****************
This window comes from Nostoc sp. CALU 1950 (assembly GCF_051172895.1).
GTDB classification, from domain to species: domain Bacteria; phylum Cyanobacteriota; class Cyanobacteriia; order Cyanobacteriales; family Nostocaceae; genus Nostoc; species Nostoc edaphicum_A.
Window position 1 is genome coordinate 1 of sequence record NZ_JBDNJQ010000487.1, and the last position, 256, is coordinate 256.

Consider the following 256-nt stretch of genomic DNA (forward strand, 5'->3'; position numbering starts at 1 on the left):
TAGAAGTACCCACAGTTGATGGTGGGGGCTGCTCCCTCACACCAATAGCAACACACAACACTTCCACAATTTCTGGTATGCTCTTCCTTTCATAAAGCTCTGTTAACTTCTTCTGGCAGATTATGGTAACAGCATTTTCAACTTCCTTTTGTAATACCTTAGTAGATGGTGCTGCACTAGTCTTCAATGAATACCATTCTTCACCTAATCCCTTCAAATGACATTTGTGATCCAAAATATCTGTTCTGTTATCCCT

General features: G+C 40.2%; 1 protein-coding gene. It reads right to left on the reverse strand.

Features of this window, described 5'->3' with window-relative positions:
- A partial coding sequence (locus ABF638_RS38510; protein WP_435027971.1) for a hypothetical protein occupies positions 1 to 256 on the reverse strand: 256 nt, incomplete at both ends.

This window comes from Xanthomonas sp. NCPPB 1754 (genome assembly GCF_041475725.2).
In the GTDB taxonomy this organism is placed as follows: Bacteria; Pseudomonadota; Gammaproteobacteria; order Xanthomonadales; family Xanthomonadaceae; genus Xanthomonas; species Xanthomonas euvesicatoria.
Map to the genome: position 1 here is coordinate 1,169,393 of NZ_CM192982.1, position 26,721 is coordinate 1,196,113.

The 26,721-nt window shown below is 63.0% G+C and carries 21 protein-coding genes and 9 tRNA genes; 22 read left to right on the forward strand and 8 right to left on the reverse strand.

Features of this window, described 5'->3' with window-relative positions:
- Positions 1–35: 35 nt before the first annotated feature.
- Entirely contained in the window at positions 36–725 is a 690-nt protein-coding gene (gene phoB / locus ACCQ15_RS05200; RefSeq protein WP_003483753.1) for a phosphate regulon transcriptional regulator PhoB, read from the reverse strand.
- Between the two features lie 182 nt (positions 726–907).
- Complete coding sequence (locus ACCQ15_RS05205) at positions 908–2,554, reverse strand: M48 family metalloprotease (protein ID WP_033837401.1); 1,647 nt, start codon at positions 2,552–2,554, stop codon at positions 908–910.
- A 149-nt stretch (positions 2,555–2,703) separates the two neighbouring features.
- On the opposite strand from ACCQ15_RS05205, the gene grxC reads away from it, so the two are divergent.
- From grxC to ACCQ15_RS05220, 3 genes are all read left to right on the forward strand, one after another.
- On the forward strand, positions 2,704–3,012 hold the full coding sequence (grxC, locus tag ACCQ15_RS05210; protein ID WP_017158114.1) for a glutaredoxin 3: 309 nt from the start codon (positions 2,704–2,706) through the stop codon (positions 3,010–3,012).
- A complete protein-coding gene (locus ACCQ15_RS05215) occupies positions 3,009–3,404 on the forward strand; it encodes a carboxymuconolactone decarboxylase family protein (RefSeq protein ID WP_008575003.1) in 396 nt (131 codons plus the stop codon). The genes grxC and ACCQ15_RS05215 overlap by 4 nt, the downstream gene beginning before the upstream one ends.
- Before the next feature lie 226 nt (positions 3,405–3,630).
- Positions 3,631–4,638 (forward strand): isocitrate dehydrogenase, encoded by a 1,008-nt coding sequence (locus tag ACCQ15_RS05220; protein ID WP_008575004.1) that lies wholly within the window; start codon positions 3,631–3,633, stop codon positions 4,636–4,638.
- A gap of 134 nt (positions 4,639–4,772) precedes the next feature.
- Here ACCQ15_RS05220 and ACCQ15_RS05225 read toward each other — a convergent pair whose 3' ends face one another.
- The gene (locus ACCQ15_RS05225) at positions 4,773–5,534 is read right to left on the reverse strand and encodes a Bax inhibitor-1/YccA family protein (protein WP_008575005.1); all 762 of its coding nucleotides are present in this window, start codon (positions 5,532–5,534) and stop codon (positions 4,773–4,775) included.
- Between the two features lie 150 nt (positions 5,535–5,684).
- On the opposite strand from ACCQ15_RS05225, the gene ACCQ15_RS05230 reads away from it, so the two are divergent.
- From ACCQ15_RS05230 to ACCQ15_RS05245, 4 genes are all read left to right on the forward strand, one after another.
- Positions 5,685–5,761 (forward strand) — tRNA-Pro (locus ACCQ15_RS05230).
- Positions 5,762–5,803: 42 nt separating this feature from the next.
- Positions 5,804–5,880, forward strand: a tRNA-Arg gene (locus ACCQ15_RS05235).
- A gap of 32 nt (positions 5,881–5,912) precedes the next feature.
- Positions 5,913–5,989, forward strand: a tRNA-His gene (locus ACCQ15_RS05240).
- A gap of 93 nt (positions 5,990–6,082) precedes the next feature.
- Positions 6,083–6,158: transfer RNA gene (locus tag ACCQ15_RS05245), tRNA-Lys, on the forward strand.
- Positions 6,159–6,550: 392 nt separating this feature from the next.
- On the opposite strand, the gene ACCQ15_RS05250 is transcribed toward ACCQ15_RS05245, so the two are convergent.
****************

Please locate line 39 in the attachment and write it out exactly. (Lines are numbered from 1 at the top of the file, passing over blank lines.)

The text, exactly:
- On the opposite strand, the gene ACCQ15_RS05250 is transcribed toward ACCQ15_RS05245, so the two are convergent.